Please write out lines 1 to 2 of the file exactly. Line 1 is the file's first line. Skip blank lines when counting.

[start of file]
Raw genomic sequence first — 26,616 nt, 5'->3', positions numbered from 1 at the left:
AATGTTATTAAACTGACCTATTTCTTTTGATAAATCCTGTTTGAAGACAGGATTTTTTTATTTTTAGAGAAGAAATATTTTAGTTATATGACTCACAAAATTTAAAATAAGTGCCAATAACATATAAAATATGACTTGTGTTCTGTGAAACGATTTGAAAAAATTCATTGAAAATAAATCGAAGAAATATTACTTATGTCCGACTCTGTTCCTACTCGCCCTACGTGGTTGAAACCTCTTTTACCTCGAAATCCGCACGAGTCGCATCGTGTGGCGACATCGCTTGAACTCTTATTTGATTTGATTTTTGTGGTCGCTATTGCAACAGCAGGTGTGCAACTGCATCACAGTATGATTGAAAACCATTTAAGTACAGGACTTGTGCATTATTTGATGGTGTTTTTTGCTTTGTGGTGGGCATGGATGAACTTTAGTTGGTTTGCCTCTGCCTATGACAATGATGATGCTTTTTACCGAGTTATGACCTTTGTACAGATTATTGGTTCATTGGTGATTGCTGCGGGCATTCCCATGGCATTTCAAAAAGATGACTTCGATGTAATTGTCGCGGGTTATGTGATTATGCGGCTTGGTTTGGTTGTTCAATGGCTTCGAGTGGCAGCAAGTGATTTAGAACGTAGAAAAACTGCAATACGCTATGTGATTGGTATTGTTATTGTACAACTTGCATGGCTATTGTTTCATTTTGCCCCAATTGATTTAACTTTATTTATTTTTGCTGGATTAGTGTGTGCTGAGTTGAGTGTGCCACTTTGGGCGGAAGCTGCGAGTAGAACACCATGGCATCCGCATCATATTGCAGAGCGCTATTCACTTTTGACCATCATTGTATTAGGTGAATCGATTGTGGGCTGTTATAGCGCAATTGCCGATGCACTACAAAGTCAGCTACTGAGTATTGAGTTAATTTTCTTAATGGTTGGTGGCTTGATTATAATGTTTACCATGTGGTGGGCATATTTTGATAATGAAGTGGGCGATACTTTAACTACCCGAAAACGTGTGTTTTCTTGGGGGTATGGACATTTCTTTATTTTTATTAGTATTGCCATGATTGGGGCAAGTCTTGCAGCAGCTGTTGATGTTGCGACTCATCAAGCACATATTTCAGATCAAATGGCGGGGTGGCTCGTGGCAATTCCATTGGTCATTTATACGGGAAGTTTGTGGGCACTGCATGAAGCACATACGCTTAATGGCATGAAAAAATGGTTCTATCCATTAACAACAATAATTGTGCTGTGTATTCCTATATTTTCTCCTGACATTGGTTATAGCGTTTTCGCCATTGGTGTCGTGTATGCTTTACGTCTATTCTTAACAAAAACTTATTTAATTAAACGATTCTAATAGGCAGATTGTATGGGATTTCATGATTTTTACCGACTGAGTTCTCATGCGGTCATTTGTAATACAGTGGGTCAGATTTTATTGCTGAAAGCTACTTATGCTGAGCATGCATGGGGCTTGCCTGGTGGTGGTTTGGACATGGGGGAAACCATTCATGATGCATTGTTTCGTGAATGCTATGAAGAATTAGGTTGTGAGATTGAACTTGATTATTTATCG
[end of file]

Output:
Raw genomic sequence first — 26,616 nt, 5'->3', positions numbered from 1 at the left:
AATGTTATTAAACTGACCTATTTCTTTTGATAAATCCTGTTTGAAGACAGGATTTTTTTATTTTTAGAGAAGAAATATTTTAGTTATATGACTCACAAAATTTAAAATAAGTGCCAATAACATATAAAATATGACTTGTGTTCTGTGAAACGATTTGAAAAAATTCATTGAAAATAAATCGAAGAAATATTACTTATGTCCGACTCTGTTCCTACTCGCCCTACGTGGTTGAAACCTCTTTTACCTCGAAATCCGCACGAGTCGCATCGTGTGGCGACATCGCTTGAACTCTTATTTGATTTGATTTTTGTGGTCGCTATTGCAACAGCAGGTGTGCAACTGCATCACAGTATGATTGAAAACCATTTAAGTACAGGACTTGTGCATTATTTGATGGTGTTTTTTGCTTTGTGGTGGGCATGGATGAACTTTAGTTGGTTTGCCTCTGCCTATGACAATGATGATGCTTTTTACCGAGTTATGACCTTTGTACAGATTATTGGTTCATTGGTGATTGCTGCGGGCATTCCCATGGCATTTCAAAAAGATGACTTCGATGTAATTGTCGCGGGTTATGTGATTATGCGGCTTGGTTTGGTTGTTCAATGGCTTCGAGTGGCAGCAAGTGATTTAGAACGTAGAAAAACTGCAATACGCTATGTGATTGGTATTGTTATTGTACAACTTGCATGGCTATTGTTTCATTTTGCCCCAATTGATTTAACTTTATTTATTTTTGCTGGATTAGTGTGTGCTGAGTTGAGTGTGCCACTTTGGGCGGAAGCTGCGAGTAGAACACCATGGCATCCGCATCATATTGCAGAGCGCTATTCACTTTTGACCATCATTGTATTAGGTGAATCGATTGTGGGCTGTTATAGCGCAATTGCCGATGCACTACAAAGTCAGCTACTGAGTATTGAGTTAATTTTCTTAATGGTTGGTGGCTTGATTATAATGTTTACCATGTGGTGGGCATATTTTGATAATGAAGTGGGCGATACTTTAACTACCCGAAAACGTGTGTTTTCTTGGGGGTATGGACATTTCTTTATTTTTATTAGTATTGCCATGATTGGGGCAAGTCTTGCAGCAGCTGTTGATGTTGCGACTCATCAAGCACATATTTCAGATCAAATGGCGGGGTGGCTCGTGGCAATTCCATTGGTCATTTATACGGGAAGTTTGTGGGCACTGCATGAAGCACATACGCTTAATGGCATGAAAAAATGGTTCTATCCATTAACAACAATAATTGTGCTGTGTATTCCTATATTTTCTCCTGACATTGGTTATAGCGTTTTCGCCATTGGTGTCGTGTATGCTTTACGTCTATTCTTAACAAAAACTTATTTAATTAAACGATTCTAATAGGCAGATTGTATGGGATTTCATGATTTTTACCGACTGAGTTCTCATGCGGTCATTTGTAATACAGTGGGTCAGATTTTATTGCTGAAAGCTACTTATGCTGAGCATGCATGGGGCTTGCCTGGTGGTGGTTTGGACATGGGGGAAACCATTCATGATGCATTGTTTCGTGAATGCTATGAAGAATTAGGTTGTGAGATTGAACTTGATTATTTATCG